Marine Commandant: 'We Will Have Completed the Mission' in Afghanistan by the End of 2014
U.S. Marine Corps Commandant Gen. James Amos told Marines in Afghanistan that by the end of this year their mission will have been "completed," U-T San Diego reported today.
However, the same article pointed out that it remains uncertain whether the Afghanistan forces will be able to sustain security and prevent "an all-out civil war or Taliban takeover after most international troops leave in 2014.”
"A year from now we are going to be out of here. And it’s not a matter of cut and run," said Gen. Amos while speaking to Marines on Christmas Day at Combat Outpost Shukvani in Sangin, a town in the Afghan province of Helmand.
“We will have done everything we can, everything we can, to give this country the opportunity to succeed," he added, according to U-T San Diego. “Only history is going to tell whether or not they seize that opportunity. I am optimistic, but the one thing I feel damn good about regardless of what happens – we will have completed the mission.”
Echoing the Marine commandant, U.S. Gen. Joseph Dunford, the top commander of all U.S.-NATO-led forces in Afghanistan, told U-T San Diego, “We have provided the Afghan people with hope for the future. That to me is the lasting legacy.”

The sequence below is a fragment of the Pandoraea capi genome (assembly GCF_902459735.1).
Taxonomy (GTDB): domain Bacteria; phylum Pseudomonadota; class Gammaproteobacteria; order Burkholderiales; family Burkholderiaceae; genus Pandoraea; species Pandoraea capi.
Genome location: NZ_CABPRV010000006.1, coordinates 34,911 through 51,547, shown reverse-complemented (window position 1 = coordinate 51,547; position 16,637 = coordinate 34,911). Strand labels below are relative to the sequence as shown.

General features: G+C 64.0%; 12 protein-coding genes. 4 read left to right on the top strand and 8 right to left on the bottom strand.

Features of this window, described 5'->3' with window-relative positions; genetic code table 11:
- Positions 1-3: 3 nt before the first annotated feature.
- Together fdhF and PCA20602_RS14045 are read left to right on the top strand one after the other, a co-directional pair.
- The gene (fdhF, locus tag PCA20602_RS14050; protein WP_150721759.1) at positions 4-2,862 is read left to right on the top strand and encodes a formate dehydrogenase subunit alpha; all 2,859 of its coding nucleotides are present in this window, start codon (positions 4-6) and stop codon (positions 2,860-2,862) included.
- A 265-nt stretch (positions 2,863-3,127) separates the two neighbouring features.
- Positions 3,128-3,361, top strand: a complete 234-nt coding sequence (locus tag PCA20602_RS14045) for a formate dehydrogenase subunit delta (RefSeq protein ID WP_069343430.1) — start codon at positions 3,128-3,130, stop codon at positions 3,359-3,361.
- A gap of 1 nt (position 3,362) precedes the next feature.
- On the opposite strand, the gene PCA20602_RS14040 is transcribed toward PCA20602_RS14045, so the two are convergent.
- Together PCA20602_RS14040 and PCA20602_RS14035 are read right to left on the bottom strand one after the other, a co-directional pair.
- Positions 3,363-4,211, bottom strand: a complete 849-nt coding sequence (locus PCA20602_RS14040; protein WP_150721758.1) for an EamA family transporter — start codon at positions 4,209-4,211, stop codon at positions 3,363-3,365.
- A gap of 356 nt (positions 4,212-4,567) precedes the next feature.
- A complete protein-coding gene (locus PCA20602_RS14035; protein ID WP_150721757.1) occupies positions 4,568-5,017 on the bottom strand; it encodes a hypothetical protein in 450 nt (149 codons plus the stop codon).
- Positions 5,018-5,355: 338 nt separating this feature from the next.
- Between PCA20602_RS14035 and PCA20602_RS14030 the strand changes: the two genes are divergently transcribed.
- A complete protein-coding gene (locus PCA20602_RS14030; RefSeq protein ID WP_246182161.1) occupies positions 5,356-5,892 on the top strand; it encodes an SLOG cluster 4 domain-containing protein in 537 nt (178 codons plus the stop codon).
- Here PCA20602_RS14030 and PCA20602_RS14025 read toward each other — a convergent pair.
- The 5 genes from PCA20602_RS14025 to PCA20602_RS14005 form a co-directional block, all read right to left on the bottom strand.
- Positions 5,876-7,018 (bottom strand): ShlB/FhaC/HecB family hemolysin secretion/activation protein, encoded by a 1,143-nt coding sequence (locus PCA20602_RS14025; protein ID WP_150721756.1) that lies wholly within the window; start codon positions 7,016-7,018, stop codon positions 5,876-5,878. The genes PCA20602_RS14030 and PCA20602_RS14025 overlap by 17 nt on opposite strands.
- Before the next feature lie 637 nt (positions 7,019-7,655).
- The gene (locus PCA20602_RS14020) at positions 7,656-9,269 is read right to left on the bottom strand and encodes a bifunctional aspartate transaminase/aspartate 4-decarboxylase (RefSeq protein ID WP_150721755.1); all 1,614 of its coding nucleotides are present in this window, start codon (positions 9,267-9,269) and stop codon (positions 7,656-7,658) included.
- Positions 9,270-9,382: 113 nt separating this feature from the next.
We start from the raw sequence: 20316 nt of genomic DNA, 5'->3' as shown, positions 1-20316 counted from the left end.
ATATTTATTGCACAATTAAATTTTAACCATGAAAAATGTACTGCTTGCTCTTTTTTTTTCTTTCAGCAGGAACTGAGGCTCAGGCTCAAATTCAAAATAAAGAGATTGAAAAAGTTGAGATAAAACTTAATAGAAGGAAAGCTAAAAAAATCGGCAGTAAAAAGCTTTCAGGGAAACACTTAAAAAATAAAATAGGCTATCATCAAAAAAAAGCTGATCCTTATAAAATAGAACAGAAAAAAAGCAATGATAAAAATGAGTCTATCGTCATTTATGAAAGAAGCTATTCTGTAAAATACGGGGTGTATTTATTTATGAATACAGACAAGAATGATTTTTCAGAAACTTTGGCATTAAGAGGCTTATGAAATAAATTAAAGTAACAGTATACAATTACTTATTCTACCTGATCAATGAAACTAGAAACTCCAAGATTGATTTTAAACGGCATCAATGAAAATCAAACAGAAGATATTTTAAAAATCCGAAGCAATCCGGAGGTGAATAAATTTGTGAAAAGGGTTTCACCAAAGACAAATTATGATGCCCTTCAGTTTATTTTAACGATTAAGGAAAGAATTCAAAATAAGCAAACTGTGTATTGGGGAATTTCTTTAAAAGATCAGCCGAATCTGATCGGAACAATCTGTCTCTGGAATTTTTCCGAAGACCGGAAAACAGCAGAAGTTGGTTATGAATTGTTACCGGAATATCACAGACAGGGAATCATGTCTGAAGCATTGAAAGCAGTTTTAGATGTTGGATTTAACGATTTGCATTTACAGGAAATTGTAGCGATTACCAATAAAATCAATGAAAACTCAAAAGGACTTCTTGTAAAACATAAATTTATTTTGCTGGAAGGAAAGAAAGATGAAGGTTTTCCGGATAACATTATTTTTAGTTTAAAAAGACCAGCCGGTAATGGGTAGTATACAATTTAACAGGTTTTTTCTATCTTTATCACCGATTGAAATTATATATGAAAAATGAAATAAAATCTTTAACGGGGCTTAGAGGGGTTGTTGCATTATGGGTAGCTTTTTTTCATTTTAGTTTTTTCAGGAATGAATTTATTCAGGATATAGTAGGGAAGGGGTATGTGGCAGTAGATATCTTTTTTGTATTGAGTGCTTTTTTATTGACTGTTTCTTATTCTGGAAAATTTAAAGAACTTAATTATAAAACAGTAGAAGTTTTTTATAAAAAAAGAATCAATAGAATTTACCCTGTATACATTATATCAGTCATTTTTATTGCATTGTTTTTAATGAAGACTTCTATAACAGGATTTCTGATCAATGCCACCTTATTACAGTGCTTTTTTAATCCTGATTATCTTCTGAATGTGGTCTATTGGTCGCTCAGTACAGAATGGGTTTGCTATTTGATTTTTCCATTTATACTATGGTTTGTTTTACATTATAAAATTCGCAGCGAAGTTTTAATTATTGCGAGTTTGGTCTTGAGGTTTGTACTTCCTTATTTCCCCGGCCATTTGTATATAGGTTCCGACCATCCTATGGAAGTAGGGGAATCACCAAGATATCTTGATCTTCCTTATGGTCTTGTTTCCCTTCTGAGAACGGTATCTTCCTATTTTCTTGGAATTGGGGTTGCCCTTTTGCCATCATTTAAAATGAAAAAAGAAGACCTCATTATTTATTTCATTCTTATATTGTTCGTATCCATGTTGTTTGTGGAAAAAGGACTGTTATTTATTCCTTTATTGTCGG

Gen. Dunford warned that unless the U.S. stays in Afghanistan for a couple more years to help develop the Afghan forces, security gains could be squandered.
“I’ll just be flat out and tell you, with regard to the efforts with the Afghan security forces, if we’re not here for a short period of time after 2014, it’s not sustainable,” Dunford told U-T San Diego.
U.S. Marine Maj. Gen. Lee Miller, who is in charge of U.S.-NATO-led forces in southwestern Afghanistan, added, “you’re not going to defeat an ideology. You can’t kill them all. It will be here for years to come. This is now political."
About 38,000 U.S. troops remain in Afghanistan. Afghan forces have taken over the lead of security in their country.
The Obama administration has endorsed a plan to end the U.S.-NATO-led combat mission in Afghanistan at end of this year. Under the plan, a residual force will remain in Afghanistan after 2014 to continue training the Afghan forces and assist them in conducting counterterrorism operations.
Afghanistan President Hamid Karzai has thrown that process into confusion by refusing to sign a security pact that will pave the way for U.S. military presence in Afghanistan past 2014.
The White House has warned that if Karzai does not sign the agreement soon, the U.S. will pursue complete U.S. withdrawal at the end of this year.